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« Heroes | Main | Weekend Of Terror »

From The Road

The last three days I have spent locked in a house with four other comics being filmed 24 hours a day and it may have been the most needed vacation I’ve had (save for Costa Rica). The project is a reality show for NBC called Comic House, basically Big Brother with all comedians and a spoof slant. This was just a presentation pilot, meaning that it still has to be picked up. If it does, we go back in for a month and that’d be fine by me. I’ve been on the road nearly straight since February and it has officially sucked the life out of me.

The slow drain came to a head last week at the final night of the Chicago Comedy Festival when I closed the Murderers Row show by telling the crowd to fuck off and get out, which they gladly did.

I had been booked outside of Chicago at a new room called The Comedy Spot in Schaumberg at the same time as the festival and it was worked out so that I could stay in the city and be shuttled down to Shaumberg and then back for late shows in the fest.

I am tired of traveling.

I am tired of hearing myself talk.

People are tired of hearing me talk.

Four months on the road and now for the third night in a row I am sitting in horrible Chicago traffic getting between shows, my wife sick and in pain beside me and I can’t remember ever being funny or why I even wanted to.

We get to Zanie’s and the place is jammed. The line-up is one of the best I have seen at any festival and they are killing. People are coming up to me and telling me that they can’t wait to see my set, that they’ve heard a lot about me or have brought people just to see me and each time someone tells me that I get the fear even deeper. I can’t think of one fucking bit I can stomach doing right now. All the tried and true stuff I assume they are as tired of as me and all the new stuff is either not ready or too angry for the scene and I am too beaten at the core to muster the anger necessary to make it funny.

Sometimes the beer helps but tonite it’s just sealing the deadness and by the time I get up to close the show I just wished I could have slipped out the back door, into a cab and off to some remote coastline. I should have done at least the first two.

In the front row are a group of four middle age drunk women, one wearing a paper dunce cap that has some stupid shit scrawled on it with magic marker. I don’t know if it was a birthday party or a bachelorette party or just dumb office douche bags who failed an origami class but they are chatty and stupid and every reason that the road has left me broken like this and I let them know.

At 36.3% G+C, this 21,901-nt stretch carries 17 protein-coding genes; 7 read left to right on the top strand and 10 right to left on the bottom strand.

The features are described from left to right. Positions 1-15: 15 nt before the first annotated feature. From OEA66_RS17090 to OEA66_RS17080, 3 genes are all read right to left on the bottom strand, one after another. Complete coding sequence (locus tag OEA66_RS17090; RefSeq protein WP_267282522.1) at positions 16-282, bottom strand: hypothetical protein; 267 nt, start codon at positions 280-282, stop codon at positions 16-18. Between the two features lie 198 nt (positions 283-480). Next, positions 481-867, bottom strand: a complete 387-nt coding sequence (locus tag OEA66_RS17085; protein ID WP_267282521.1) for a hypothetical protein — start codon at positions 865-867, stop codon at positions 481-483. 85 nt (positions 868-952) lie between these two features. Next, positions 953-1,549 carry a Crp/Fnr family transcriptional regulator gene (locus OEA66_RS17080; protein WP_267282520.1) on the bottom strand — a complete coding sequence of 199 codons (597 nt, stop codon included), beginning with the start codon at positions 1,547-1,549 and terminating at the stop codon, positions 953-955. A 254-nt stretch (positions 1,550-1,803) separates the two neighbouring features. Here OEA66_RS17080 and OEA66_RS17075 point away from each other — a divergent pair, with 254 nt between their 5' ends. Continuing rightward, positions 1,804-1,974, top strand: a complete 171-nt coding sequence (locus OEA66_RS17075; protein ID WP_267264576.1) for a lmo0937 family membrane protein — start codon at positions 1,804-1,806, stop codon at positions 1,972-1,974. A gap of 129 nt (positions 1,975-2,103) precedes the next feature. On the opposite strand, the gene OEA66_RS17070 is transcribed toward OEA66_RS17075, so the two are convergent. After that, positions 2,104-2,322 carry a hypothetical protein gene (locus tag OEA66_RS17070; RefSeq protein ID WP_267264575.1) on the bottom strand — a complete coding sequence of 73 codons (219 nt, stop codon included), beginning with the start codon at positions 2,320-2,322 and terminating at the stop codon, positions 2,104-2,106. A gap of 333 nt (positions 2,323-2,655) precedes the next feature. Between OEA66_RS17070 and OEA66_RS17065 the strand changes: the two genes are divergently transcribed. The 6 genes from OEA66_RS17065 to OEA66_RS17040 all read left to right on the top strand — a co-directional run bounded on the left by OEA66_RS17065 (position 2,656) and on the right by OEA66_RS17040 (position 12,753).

The week before I’d worked a club that bills itself as “The Home of the Ultimate Bachelorette Party” and every night I had to deal with groups of these tittering holes with veils of plastic penises in their hair expecting you to be some Chuck E Cheese act, telling her how her husband is probably at a tittie bar right now or teasing her about the huge mistake she’s making. You want a clown for your party, get one to come to your house, you fuck. I’m don’t care about you and I have a hard enough time getting thru my act without breaking to make fun of the dildo you have been forced to wear on your forehead. I’ll give you directions to TGI Friday’s where they make it a point to pretend to like your company.

All this bitterness came out on stage at Zanie’s and all without the pretense of comedy. I made attempts to get into bits (the only bits that came to mind, of course, were the ones that were the least appropriate) but I’d become distracted at the silence that had now become new to the room and at these chattering tits below me who were simply waiting for me to shut up so that they could leave. I took the woman’s dunce cap and wore it myself. I told them that they could leave now - no sense waiting since I was the last guy. Three of the four did, the last waiting so she could get her hat back. Other people started yelling out.


Get off the stage.

You suck.

Have another beer, you drunk.


Nothing extremely clever but with plenty of animosity. A lot left and a few just stayed cuz they enjoyed yelling. Either way, I was numb to it all and closed to silence and the awkward stares of my peers and the leftover audience. Nobody talked to me, save for the woman from the front following far behind me and whining to get her hat back.

Fat chance, fatty.

I wore the hat back to the wrap party where still nobody would make eye contact save for Marc Ryan and Ron White, who had hosted the show and was familiar with the demons I had going on. It didn’t matter as now I found it physically impossible to hear anything except doubt and resignation, cut only by the sheer beauty of my wife telling me - straight faced and starry-eyed - that it was a really funny set. Isn‘t she adorable. Love is knowing when to blow sunshine up your ass.

Coming home to spend three days with cameras staring at you may not seem all that relaxing but it was perfect. Sit by the pool and bullshit. No phones or computers, no planes to catch, bills to pay, tickets to buy or sets to put together ( We actually did do a set at the Laugh Factory during the filming and it wasn‘t much more prepared than Chicago but at least I was happy).

Now I have a clear head and a weekend off with my wife home at the beach with no plans but the Tyson fight and some movies before heading out to Cincinatti, St Louis and Portland to start it all over again.

Maybe it’s time to write a few happy dick jokes again, just for the sake of the soul.


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